NetWellness is a global, community service providing quality, unbiased health information from our partner university faculty. NetWellness is commercial-free and does not accept advertising.
Sunday, September 25, 2016
Spine and Back Health
Small disk protrusions on MRI
I am currently undergoing testing for MS. Is it possible for an MRI thoracic spine w/wo contrast that has "two very small disk protrusions one at T7-8 and one at T-9-10 with no cord impingement but minimal indentation of the dural sac" to actually be MS lesions? No abnormal gandolium enhancement or sign of demyelinating lesions. My main sympmtoms are bladder and arm/hand tingling and right leg weakness. Is it easy to misread a disk protrusion that is actually a lesion? Thanks!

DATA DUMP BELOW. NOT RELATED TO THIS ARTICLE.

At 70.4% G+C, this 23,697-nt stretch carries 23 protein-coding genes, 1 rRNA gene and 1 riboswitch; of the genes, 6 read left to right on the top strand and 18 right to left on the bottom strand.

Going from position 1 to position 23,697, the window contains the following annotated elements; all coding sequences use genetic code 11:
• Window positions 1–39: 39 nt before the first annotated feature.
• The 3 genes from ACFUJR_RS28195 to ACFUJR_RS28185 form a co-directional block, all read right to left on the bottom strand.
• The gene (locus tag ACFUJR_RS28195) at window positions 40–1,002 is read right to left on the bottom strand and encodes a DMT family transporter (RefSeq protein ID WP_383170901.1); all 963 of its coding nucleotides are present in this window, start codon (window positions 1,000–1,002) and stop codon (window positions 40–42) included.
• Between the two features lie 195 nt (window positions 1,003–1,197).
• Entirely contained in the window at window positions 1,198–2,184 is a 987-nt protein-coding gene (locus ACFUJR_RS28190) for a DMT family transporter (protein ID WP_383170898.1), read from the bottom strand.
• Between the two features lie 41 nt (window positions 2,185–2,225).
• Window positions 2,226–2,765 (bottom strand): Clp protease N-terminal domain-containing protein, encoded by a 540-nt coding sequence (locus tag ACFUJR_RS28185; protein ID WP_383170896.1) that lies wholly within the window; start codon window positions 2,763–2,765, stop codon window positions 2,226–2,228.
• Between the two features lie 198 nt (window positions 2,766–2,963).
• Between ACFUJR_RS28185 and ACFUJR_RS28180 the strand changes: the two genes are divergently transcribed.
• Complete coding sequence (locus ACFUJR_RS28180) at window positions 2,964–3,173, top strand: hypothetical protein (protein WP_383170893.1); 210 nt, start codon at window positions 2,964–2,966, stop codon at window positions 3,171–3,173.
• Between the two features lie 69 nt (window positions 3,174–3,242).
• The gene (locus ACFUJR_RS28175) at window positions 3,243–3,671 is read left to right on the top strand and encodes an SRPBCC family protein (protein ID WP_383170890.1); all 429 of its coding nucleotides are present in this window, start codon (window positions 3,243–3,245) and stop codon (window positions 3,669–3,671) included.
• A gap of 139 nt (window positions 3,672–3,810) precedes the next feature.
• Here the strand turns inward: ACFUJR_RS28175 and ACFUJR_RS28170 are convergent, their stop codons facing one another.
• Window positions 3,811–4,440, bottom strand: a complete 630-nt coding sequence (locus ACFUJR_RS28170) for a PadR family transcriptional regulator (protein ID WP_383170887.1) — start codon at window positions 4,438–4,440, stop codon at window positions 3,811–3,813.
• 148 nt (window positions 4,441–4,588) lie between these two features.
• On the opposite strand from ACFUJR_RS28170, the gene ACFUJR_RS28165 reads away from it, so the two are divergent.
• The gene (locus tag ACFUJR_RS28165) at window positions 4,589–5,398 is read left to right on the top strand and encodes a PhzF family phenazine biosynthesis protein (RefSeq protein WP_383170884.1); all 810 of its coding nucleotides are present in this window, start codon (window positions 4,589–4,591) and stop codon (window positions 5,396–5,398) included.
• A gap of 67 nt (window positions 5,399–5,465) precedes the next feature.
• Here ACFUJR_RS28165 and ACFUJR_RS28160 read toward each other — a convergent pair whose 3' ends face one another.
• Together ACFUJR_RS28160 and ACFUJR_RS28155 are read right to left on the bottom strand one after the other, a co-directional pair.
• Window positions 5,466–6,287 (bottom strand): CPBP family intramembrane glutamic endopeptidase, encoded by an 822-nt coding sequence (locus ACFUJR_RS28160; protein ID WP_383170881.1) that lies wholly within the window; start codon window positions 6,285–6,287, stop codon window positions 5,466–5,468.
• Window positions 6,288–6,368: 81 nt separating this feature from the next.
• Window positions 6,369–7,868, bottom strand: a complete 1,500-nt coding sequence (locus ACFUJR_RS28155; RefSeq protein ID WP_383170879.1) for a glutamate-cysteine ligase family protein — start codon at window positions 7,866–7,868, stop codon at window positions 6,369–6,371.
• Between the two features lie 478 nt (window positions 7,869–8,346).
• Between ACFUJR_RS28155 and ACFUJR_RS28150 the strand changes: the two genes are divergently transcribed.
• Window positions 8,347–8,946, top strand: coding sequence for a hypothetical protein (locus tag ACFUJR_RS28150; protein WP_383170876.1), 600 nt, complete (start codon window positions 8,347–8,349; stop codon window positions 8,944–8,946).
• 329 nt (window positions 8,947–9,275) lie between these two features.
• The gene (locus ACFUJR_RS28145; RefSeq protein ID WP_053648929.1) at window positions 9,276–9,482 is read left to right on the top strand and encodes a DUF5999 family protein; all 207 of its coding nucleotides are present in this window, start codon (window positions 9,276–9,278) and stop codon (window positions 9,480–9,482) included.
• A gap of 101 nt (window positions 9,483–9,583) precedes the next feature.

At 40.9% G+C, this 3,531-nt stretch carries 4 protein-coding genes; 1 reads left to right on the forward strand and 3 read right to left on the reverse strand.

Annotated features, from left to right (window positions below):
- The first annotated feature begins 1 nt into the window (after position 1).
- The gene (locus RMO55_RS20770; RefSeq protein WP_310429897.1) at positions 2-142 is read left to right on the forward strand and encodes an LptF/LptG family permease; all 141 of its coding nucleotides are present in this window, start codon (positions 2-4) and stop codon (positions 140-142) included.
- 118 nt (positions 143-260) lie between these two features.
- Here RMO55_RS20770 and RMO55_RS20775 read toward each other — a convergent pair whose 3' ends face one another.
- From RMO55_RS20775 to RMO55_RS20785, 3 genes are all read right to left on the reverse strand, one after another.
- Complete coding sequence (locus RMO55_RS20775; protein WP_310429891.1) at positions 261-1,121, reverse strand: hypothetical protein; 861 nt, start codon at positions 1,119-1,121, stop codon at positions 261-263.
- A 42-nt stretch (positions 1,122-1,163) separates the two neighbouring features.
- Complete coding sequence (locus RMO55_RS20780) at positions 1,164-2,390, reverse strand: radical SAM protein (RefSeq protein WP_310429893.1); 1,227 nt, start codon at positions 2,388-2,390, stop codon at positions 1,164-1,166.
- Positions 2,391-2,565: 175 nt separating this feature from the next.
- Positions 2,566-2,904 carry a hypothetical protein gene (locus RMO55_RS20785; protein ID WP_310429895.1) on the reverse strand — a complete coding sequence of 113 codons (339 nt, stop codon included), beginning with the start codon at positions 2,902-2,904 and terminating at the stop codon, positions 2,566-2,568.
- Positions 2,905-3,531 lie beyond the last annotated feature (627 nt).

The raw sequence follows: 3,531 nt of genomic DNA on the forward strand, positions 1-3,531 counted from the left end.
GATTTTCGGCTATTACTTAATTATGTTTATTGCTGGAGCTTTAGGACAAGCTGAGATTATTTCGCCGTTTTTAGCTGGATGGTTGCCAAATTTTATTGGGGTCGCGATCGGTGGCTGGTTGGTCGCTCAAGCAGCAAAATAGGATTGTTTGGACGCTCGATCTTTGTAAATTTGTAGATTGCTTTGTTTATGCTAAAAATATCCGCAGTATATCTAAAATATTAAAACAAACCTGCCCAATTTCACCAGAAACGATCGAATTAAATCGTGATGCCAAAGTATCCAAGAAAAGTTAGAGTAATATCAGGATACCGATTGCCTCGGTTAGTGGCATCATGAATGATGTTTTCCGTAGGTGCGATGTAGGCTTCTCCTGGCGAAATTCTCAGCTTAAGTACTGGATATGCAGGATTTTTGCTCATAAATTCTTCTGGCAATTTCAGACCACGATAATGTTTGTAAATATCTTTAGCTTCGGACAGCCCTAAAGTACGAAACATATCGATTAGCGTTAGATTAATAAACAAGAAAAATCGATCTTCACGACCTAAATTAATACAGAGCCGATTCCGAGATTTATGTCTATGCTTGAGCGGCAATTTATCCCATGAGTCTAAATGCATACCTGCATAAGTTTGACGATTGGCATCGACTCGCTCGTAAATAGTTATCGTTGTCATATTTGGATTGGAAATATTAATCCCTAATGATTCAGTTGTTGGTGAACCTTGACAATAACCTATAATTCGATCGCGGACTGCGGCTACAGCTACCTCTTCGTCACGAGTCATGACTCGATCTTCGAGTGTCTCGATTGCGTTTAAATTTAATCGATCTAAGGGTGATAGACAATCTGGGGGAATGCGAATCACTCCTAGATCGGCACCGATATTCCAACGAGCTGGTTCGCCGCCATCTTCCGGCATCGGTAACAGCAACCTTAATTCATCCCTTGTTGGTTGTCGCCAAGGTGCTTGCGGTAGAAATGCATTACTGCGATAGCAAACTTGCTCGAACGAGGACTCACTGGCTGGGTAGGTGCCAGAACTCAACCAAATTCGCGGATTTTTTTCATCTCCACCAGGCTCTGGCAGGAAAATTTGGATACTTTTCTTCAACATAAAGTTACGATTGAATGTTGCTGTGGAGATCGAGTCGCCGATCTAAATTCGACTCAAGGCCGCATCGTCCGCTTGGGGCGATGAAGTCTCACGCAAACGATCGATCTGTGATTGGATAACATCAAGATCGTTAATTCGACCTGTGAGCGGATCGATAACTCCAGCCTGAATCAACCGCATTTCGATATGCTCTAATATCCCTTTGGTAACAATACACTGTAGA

Hello, thank you for your question. No, the lesions one sees in MS are within the spinal cord itself, and would not be mistaken for a disc protrusion, which would be in front of the spinal cord. Very small disc bulges (or "protrusions") are very common in the thoracic spine in the general population, and are usually completely incidental and harmless. Based on the description you've provided, they should not have anything to do with your symptoms. Have you had an MRI of your cervical spine? If your symptoms include hand and arm problems, you need to have an MRI of your cervical spine (neck). Also, any workup for MS should include MRIs of the brain and entire spine, not just thoracic spine. Good luck.
David J Hart, MD
Associate Professor of Neurosurgery
School of Medicine
Case Western Reserve University